The fact is that as an FOP member, you are very likely to belong to the FOP’s Legal Defense Plan. Throughout the State of Louisiana, the FOP’s Legal Defense Plan members can sleep a little better knowing that representation is just a phone call away. I haven’t mentioned criminal investigations or civil actions yet, but representation in those matters is also just a phone call away. If you have any questions, feel free to give me a call.

Sometimes witness officers become accused officers. Sometimes cases that are clearly unfounded become sustained for a different reason. These are all good reasons to pick up the phone and call. You don’t have to worry about how busy I am or whether the investigation is worthy of representation. As a member of FOP’s Legal Defense Plan, you are entitled to representation and I am happy to provide it. In addition, calling for representation keeps your options available for things like SRO or appeal. Make the call. If you don’t have my number, ask in roll call. It won’t be hard to find. Just make the call.

No Win Situations in New Orleans

Save the below video for later. As you can see, the video is marked as age restricted and can only be viewed on YouTube where you can assert that you are old enough to watch. The video is a news report by WWL Investigative Reporter Mike Perlstein. You have probably already seen it. If you haven’t seen it, be sure to watch it.

I pride myself on staying in touch with the rank and file officers of the New Orleans Police Department. I talk to officers every single day in one way or another. 90% of NOPD officers are members of the Fraternal Order of Police. So, I know that I will be addressing FOP members, no matter who I am speaking to.

Recently, I happened to be at a district station at roll call time. As I stated above, I try to talk to officers at every opportunity. Since roll call was just getting started, I joined the group of officers getting ready to start their tour of duty. As usual, I popped in, made sure everyone knew who I was, and asked if there was anything in particular they wanted to talk about. That particular day, they were concerned about recent revisions to the NOPD policy on searches and seizures. I bring this up as a good example of the type of “no win situation” I referred to in Mike Perlstein’s story.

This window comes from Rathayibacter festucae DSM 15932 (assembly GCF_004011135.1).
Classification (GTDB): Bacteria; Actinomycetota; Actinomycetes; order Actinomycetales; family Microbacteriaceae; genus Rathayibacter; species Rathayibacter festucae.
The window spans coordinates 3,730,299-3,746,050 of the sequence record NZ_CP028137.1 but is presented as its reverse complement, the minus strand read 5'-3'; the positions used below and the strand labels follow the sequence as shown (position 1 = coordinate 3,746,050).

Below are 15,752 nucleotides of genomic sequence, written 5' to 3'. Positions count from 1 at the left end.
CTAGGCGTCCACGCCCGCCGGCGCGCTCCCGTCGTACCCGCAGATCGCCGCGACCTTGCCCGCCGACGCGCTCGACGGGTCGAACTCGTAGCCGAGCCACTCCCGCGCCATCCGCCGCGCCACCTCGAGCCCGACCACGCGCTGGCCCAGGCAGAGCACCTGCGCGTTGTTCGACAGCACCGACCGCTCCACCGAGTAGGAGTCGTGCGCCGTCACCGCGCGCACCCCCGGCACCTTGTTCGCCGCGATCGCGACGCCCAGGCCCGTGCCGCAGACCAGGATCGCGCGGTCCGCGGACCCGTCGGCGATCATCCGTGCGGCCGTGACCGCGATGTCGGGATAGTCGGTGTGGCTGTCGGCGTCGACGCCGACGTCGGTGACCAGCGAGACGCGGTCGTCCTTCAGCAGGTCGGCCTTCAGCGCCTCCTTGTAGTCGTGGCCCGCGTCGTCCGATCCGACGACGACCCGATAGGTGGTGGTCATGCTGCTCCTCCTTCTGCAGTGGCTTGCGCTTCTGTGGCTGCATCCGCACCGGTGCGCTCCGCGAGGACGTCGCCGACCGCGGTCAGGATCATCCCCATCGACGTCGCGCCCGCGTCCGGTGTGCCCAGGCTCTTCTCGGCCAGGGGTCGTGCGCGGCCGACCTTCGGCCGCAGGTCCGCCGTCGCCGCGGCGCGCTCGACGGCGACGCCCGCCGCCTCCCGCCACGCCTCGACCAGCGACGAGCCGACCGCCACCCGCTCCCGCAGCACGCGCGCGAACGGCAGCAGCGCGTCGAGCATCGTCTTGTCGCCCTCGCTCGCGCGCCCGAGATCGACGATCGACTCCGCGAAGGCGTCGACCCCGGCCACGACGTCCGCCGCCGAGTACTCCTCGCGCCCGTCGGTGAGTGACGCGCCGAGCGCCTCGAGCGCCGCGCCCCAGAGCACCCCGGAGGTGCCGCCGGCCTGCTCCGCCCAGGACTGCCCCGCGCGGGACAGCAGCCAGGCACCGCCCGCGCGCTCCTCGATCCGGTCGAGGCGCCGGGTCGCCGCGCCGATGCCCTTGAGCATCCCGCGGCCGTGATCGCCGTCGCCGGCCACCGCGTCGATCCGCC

In particular, officers were worried about the addition of paragraph 58 of Chapter 1.2.4 on Search and Seizure. This addition is found in the section addressing strip searches. One of the officers had recently attended in service training and had been told that the new policy makes any search that touches the skin of the person searched a strip search. Strip searches are a no-win situation at NOPD.

First, I would refer to the definition of Strip Search found in the policy. A Strip Search is defined as “any search of a person that includes the remove all or rearrangement of some or all clothing to permit visual inspection of the exterior of the suspect’s groin/genital area, buttocks, female breasts, or undergarments covering these areas.” The intent to conduct a visual inspection seems to be a necessary element of a strip search, but my personal experience is that no visual inspection is necessary in any form, Searches where officers have intentionally avoided any possibility of a visual inspection have been declared strip searches.